I dissent from the affirmation of the judgment of the trial court upon authority of the case of Dorsey v. United States Pipe *634 & Foundry Co., 353 So. 2d 800 (Ala.1977). That case was considered by certiorari upon the invitation of this court. 353 So. 2d 797 (Ala.Civ.App.1977). The issue presented was whether the statute of limitation in a workmen's compensation claim could be tolled by legal fraud or estoppel. The Supreme Court in a statement of first impression of the law in this state said: "We hold, therefore, that when acts are done by the employer which lead the employee to believe that liability under the statute is admitted and will not be contested ... the running of the statute of limitations may be tolled and it is immaterial whether the employee relies upon actual fraud or mere estoppel...." The court further said: "In conclusion, we take note as did the United States Supreme Court in Glus v. Brooklyn Eastern District Terminal, 359 U.S. 231, 79 S. Ct. 760, 3 L. Ed. 2d 770 (1959), of the age-old maxim that, `no man may take advantage of his own wrong.' See also Mazer v. Jackson Insurance Agency, 340 So. 2d 770 (Ala.1976)." 353 So. 2d at 803.
In this case it is without conflict that it was the policy of the employer to file with its insurance carrier the report of an injury to an employee on the job. It was unnecessary for the employee to file a claim. He had only to inform the employer that he had been injured. It is further without conflict that claimant in this case informed his employer that he suffered an injury to his back on June 5, 1975. Acting upon that information, employer's clerk filed notice with the insurer and advised claimant to see a doctor. He saw a chiropractor and continued to see him for some time thereafter. He took off from work for several days. He was paid fifty-five percent of his wages by a company check according to a company policy on sick pay. Such sick pay was paid when an employee reported off from work with a physician's statement of cause. He received the same check whether he was injured on the job or just sick for some unrelated reason.
The company clerk stated that the insurance carrier, after receiving her report, decided whether workmen's compensation was due the employee.
The employee never knew whether he was to receive compensation until or unless he was called upon to come by the company's office and endorse a check issued by the insurer and sent to the company. If the compensation check was greater than the amount he had been paid by the company he got the excess, otherwise he merely endorsed it over to the company.
Claimant in this case received one check from the insurer for the days he was off from work in June. He endorsed it over to the company in July, because he had already received the company's check for the days off and had returned to work on the same job where he was injured, though still receiving treatment from the chiropractor.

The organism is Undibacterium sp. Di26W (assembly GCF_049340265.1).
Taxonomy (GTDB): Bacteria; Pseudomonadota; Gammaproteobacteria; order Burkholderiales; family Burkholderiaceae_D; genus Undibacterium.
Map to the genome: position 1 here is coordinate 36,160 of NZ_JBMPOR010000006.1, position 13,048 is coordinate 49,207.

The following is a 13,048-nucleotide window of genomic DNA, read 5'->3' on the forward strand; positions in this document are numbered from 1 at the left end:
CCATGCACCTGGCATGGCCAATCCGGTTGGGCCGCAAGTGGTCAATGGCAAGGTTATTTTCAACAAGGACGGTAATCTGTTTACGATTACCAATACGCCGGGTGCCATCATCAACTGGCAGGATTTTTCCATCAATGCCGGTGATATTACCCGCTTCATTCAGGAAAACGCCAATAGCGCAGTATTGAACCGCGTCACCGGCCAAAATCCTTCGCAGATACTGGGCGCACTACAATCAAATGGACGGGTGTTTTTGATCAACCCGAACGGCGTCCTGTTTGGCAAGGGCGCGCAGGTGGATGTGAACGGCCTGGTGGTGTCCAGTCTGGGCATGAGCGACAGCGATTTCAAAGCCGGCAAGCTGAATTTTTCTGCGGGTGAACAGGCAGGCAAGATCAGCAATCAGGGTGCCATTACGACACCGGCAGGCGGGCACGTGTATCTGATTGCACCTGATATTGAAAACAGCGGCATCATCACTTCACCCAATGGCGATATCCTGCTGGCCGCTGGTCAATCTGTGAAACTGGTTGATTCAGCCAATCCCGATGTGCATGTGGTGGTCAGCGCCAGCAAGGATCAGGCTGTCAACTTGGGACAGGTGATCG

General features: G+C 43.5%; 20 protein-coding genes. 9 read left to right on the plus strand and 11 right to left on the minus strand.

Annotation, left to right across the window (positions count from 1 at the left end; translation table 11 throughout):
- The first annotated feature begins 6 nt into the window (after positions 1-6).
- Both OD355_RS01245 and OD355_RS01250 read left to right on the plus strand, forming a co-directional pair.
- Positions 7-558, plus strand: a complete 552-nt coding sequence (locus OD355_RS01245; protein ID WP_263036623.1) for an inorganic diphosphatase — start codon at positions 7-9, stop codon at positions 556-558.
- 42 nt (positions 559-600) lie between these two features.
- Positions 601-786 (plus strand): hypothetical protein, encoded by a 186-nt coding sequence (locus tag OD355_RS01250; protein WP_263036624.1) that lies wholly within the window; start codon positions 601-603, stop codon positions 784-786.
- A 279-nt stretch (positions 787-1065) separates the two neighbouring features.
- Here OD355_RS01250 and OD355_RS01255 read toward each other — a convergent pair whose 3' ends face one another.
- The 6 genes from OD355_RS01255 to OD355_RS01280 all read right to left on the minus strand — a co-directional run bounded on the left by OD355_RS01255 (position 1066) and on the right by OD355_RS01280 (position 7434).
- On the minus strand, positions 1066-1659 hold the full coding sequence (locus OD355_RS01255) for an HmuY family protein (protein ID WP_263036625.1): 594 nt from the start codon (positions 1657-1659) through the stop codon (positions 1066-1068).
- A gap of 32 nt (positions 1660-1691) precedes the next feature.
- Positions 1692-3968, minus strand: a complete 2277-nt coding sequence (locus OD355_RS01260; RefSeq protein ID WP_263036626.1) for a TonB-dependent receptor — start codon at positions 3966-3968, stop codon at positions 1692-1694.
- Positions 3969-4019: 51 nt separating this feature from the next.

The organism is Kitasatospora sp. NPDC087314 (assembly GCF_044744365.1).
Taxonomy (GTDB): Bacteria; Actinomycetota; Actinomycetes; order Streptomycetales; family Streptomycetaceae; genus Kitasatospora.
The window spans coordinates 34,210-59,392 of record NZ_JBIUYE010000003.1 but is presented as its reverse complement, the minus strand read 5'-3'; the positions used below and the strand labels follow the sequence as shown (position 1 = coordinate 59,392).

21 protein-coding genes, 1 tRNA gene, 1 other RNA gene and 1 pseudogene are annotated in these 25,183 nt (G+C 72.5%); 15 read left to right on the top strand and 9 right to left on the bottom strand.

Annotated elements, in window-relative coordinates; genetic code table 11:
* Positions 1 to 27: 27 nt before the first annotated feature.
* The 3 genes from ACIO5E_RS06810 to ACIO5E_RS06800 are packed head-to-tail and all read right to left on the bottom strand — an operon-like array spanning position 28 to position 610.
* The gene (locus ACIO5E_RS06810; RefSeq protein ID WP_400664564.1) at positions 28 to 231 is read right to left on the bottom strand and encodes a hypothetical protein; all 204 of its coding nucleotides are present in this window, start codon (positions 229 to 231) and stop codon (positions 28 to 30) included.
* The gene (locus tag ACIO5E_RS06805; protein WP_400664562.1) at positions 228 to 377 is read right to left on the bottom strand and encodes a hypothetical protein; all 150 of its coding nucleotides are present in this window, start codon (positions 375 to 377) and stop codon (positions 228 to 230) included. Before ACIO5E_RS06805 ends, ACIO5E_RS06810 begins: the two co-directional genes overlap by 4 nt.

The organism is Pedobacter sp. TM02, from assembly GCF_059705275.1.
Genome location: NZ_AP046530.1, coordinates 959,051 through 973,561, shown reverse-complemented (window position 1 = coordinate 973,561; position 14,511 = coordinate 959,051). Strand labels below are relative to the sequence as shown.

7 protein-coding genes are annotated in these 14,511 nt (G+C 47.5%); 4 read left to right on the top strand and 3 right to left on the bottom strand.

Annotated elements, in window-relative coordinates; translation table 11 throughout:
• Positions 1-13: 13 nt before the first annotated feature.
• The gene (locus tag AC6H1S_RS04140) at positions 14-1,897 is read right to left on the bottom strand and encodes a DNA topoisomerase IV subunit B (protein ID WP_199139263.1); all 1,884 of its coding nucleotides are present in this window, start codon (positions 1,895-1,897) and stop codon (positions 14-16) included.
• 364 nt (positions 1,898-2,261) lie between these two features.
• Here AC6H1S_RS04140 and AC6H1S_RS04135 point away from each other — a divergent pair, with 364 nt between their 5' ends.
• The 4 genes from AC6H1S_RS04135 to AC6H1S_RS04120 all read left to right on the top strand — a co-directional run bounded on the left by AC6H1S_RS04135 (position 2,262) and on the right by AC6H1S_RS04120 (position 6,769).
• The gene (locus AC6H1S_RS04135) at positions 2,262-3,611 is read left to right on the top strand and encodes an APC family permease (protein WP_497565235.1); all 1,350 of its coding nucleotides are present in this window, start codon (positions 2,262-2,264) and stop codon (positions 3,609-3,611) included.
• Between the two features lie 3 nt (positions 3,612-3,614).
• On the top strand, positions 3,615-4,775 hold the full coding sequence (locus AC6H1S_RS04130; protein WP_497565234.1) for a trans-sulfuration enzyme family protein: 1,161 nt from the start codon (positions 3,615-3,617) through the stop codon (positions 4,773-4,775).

In November of 1975 his back again became painful, as before. He complained again to his superior and also told him he had pain from an old knee injury not job related. His employer made an appointment for him to be seen by an orthopedist at company expense. On December 3, 1975, a letter was sent by the company to the agent of the insurer referring to the back injury of June 5 reminding the agent of a telephone conversation with him concerning claimant on the same day of the letter. The letter stated that claimant was still having trouble with the back injury and that an appointment had been made with the orthopedic surgeon, Dr. Sudduth, to examine his back as well as his knee. Insurer was informed that the doctors and hospital had been notified to send all charges for treatment of the back injury to the insurer. The letter stated that claimant returned to work the date of the letter, December 3, 1975, after being continuously absent since November 7, 1975. The orthopedist stated the back pain occurring in November came from the condition which became symptomatic through lifting on June 5.
The orthopedist thereafter referred claimant to a surgeon in Birmingham, who subsequently performed a fusion of vertebrae. The insured received the medical reports from the orthopedist and paid them. Claimant received checks from defendant during the time he was off from work.
*635 It would hold that the employer is estopped from claiming benefit of the statute of limitation because of its acts and representation to claimant from June 5, 1975 through its letter of December 3, 1975.
We have previously shown that defendant had established a policy and assumed responsibility of filing notice of claim for compensation with the insurer on behalf of its employees. It did so in this instance. The evidence clearly shows that as of the letter of December 3, 1975, defendant knew of the continuing difficulty from the injury on June 5, 1975. This was not a new injury. It is certainly not unusual for effects of an accident to ease after initial treatment and get worse again after a period of work. This does not require a second "accident" as argued by defendant to the court below.
The defendant continued its assumed responsibility of notification to the insurer of the onset of new pain from the old injury. It provided continued medical treatment for that injury, sending claimant to a specialist for examination for treatment. There was no notice to claimant other than that his injury was continuing to be recognized as compensable for medical treatment. The defendant paid him a company check in the same or greater amount than that provided by the Workmen's Compensation Act. Defendant stated that neither it nor the employee knew whether compensation was to be paid until the insurer's check was received. There was never any notice to claimant that his injury was not compensable-all appearances were to the contrary, even to the employer, at least through December 3, 1975.
I submit by its acts and assumed duties, relied upon by claimant, defendant is estopped as a matter of law from claiming benefit of the statute of limitation in this case.